Engaged employees are an asset to any company’s operations. The keys to inspiring and maintaining employee engagement are oftentimes obvious yet easily forgotten and overlooked by some. When employees feel invested in their work, appreciated in their role, and when communications are open and transparent, it increase morale and productivity sometimes in major ways.
Here are twelve staff management and employee engagement best practices to uphold:
Work doesn’t have to be boring. By keeping things interesting at work, this is a great way to keep your employees engaged. You don’t want people there going through the motions. Especially if it’s monotonous, repetitive work, you’ve got to work hard to keep things interesting. Consider promotional contests, competitions, and incentives, or special employee days where they’re encouraged to wear something specific or go casual.
If you’re hiring the wrong people, you’ll never have the employee engagement level you want. Candidates for the job should be looked at honestly regarding how engaged they are likely to be. In the same way you’re evaluating experience and qualifications, consider their traits and behaviour. Don’t just hire anyone as every new employee will have an effect on engagement.
Employees want to be in a work environment that’s forward thinking, growing, and trendy. If necessary, change your layout and appearance. Consider moving to a different space altogether. Include things like paintings, music, and switching out anything uncomfortable or unattractive. Ask employees what they want to see in a workplace.
Every employee should know what they’re expected to do, goal-wise and in responsibility. Engagement can suffer when employees do not know what’s expected or how to apply themselves most effectively. Articulate goals clearly. If they meet them, congratulate them and provide them with their next task.
5. Be human
Yes it’s a professional environment however that doesn’t mean you can’t have a human connection with your employees. In fact, employees put more trust in a boss when they know them on a personal level. Show your human side and use it to build trust. Be open with others, answer questions openly, and from a professional standpoint work on building a human connection between yourself your employees.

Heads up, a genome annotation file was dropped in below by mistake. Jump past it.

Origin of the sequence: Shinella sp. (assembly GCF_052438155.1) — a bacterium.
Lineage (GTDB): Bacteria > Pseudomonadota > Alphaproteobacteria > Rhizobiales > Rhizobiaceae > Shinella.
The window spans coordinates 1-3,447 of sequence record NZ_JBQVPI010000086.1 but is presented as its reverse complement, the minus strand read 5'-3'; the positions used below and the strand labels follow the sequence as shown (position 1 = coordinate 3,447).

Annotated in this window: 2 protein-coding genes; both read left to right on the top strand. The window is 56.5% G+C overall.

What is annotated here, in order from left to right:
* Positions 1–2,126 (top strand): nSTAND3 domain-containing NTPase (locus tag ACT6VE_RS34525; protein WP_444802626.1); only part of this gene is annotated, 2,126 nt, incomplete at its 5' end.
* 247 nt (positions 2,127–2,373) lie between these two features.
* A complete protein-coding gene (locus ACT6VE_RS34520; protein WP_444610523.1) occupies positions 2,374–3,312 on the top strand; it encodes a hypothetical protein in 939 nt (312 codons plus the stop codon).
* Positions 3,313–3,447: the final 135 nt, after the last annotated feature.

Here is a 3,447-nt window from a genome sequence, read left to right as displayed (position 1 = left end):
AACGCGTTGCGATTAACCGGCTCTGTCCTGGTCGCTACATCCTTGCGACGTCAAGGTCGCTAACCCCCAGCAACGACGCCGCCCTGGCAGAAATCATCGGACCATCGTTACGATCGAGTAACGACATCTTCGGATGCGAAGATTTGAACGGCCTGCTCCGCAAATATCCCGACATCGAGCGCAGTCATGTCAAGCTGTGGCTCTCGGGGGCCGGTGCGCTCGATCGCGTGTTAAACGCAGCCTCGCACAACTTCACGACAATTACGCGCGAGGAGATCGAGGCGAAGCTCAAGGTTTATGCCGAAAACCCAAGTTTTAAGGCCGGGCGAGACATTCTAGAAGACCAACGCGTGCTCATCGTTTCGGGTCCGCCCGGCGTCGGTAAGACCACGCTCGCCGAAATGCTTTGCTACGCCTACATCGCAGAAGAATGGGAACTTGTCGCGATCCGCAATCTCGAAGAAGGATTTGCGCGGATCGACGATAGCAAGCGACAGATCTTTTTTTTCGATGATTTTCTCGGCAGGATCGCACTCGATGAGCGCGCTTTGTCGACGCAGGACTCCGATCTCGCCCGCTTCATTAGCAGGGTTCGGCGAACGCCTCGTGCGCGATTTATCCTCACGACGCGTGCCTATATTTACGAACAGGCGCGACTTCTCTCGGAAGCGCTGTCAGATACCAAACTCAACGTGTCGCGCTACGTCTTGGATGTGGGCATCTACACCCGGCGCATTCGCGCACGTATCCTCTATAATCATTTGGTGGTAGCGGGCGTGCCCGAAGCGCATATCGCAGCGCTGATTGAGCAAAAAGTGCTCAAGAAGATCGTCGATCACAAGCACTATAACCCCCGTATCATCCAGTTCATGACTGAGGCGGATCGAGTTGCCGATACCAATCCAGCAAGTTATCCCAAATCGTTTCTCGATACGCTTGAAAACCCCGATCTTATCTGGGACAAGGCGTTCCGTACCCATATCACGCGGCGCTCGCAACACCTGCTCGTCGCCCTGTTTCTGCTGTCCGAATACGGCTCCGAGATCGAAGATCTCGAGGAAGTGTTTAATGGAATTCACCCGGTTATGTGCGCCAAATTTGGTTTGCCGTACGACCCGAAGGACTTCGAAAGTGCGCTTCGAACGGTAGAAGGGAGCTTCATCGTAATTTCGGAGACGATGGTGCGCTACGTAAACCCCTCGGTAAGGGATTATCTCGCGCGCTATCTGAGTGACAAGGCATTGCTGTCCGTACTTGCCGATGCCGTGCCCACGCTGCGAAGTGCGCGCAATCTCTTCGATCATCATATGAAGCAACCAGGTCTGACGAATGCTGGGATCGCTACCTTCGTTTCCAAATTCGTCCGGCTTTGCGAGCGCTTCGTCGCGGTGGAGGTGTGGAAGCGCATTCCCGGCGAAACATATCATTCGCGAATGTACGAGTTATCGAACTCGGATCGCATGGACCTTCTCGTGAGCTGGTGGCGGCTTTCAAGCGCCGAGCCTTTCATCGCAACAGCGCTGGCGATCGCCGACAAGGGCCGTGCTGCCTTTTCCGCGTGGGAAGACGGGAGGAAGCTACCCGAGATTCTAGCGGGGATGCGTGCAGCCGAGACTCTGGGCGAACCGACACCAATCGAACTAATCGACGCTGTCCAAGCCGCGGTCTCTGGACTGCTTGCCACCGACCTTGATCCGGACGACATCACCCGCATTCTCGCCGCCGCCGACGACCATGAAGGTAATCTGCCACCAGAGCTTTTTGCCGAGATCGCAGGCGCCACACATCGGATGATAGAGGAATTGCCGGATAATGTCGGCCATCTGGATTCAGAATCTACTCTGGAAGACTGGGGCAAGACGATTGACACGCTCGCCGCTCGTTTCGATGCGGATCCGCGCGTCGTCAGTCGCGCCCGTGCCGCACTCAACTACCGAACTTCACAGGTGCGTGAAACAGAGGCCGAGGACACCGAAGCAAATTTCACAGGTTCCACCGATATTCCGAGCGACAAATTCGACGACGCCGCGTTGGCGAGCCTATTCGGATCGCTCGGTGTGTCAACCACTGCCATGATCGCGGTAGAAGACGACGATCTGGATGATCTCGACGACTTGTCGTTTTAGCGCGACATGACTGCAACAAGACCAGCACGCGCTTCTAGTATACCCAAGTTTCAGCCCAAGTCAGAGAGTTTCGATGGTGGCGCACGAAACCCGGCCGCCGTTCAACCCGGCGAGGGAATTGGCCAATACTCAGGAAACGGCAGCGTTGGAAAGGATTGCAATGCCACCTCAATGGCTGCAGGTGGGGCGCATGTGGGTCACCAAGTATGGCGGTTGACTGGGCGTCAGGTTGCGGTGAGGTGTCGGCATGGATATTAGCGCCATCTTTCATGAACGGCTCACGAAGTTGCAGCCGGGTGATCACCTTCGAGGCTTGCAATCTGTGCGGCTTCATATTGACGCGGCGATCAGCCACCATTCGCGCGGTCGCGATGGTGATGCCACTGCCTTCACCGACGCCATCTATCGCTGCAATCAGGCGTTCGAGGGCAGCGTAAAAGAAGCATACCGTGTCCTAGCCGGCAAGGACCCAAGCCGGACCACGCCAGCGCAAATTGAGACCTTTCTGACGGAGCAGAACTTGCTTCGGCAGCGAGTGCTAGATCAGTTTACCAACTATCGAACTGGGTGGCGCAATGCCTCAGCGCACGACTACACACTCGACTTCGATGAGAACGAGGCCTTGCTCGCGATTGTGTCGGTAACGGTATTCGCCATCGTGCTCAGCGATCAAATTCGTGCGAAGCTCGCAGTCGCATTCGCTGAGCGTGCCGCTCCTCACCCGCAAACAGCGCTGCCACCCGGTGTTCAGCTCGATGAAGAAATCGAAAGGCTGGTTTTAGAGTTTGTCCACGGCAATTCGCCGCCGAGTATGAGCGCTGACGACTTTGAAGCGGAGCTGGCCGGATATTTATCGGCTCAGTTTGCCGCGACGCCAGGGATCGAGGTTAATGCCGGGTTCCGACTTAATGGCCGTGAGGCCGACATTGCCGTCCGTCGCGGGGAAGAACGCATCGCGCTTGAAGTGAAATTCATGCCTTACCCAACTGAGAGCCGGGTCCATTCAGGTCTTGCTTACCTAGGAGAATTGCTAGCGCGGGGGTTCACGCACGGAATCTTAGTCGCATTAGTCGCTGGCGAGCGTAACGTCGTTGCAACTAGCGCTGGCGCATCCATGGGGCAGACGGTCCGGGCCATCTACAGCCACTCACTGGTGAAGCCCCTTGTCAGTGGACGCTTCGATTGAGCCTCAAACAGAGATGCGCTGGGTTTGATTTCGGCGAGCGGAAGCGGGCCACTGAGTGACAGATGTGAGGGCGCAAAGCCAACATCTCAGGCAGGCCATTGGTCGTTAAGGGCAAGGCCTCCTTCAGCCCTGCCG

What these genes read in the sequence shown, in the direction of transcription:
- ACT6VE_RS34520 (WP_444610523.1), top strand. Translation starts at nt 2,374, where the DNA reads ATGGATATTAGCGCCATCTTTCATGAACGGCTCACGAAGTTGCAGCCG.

Be supportive of long-term business goals and when possible provide those advancement opportunities. Jobs are fluid. Even if an employee is using their position or your business as a stepping stone, this doesn’t mean they aren’t valuable. You’re not going to keep 100% of your employees. If you want to see a change in engagement, help your employees plan their trajectory.
Anyone underperforming should be given a little help. Not every staff member is going to consistently deliver 100 percent of the time. Everybody needs a helping hand every now and again. Give attention to employees struggling. You may uncover underlying issues that need to be fixed such as employees behaving badly. There may be internal business processes de-motivating employees as well. All it takes is to ask and have a serious conversation about why someone’s not performing the way they used to.
No employee wants to be a cog in the wheel. They want choices. Give your employees the chance to be themselves, to work at their own pace, and provide them a little bit of freedom – as long as it doesn’t affect overall production levels. For some, this might mean allowing them some time to work from home, allowing them to plan their breaks occasionally, or giving them some freedom to switch out shifts they don’t want or re-arrange their schedule.
9. From the top down
Employee engagement is not just about getting those on the front lines excited and active. Executives and management should be engaged as well. Building strategies from the top down produces a model of change by which the rest of your employee base to follow. Instead of preaching for more engagement, show them more! Prove that you’re engaged. Be consistent. Employees seeing you bringing your best to every moment on a project is likely to help them do the same.
10. Open, direct communication
Communication that’s open and direct means an employee feels comfortable to speak about their needs, make comments, and to be themselves. By giving your employees the chance to express questions and concerns, and hearing them out, that’s going to give employees a welcome feeling that they’re working for an employer who cares. It will also help you identify problems you may not have otherwise known existed and resolve them before they worsen.
11. Encourage high achievers
Employees who are high performers should be identified and acknowledged. They should be made to feel appreciated and like all their effort counts for something. Reward them, promote them, and keep them happy. If they’re the type of superstar the numbers show, they will either help your company move forward or they’ll find somewhere else that appreciates them and where they are better rewarded for their performance.
12. Measurable results
Employee engagement is not necessarily about creating happiness in the workplace. Engagement is measurable, seen in productivity and work efficiency. Use workforce management software to analyze your staff engagement with quantitative data. This isn’t to say employees shouldn’t be happy. Of course employees should be happy in their roles and with their responsibilities however if you’re not getting the benefits of this, it’s not employee engagement.